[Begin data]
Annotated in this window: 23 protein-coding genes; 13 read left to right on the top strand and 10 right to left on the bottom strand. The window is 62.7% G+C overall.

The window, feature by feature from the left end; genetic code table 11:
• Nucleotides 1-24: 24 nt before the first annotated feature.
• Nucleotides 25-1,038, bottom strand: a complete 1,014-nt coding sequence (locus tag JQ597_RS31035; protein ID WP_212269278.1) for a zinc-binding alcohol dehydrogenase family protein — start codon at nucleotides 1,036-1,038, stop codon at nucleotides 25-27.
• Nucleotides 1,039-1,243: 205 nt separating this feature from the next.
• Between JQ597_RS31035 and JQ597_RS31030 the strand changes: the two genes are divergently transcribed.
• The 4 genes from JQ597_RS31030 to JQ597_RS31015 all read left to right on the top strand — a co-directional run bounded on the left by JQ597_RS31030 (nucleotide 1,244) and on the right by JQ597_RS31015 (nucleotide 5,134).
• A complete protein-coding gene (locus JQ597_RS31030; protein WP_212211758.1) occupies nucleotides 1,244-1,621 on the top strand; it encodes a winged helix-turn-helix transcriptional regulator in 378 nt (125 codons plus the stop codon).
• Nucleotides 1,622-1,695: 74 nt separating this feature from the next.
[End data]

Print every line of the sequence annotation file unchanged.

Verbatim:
Annotated in this window: 23 protein-coding genes; 13 read left to right on the top strand and 10 right to left on the bottom strand. The window is 62.7% G+C overall.

The window, feature by feature from the left end; genetic code table 11:
• Nucleotides 1-24: 24 nt before the first annotated feature.
• Nucleotides 25-1,038, bottom strand: a complete 1,014-nt coding sequence (locus tag JQ597_RS31035; protein ID WP_212269278.1) for a zinc-binding alcohol dehydrogenase family protein — start codon at nucleotides 1,036-1,038, stop codon at nucleotides 25-27.
• Nucleotides 1,039-1,243: 205 nt separating this feature from the next.
• Between JQ597_RS31035 and JQ597_RS31030 the strand changes: the two genes are divergently transcribed.
• The 4 genes from JQ597_RS31030 to JQ597_RS31015 all read left to right on the top strand — a co-directional run bounded on the left by JQ597_RS31030 (nucleotide 1,244) and on the right by JQ597_RS31015 (nucleotide 5,134).
• A complete protein-coding gene (locus JQ597_RS31030; protein WP_212211758.1) occupies nucleotides 1,244-1,621 on the top strand; it encodes a winged helix-turn-helix transcriptional regulator in 378 nt (125 codons plus the stop codon).
• Nucleotides 1,622-1,695: 74 nt separating this feature from the next.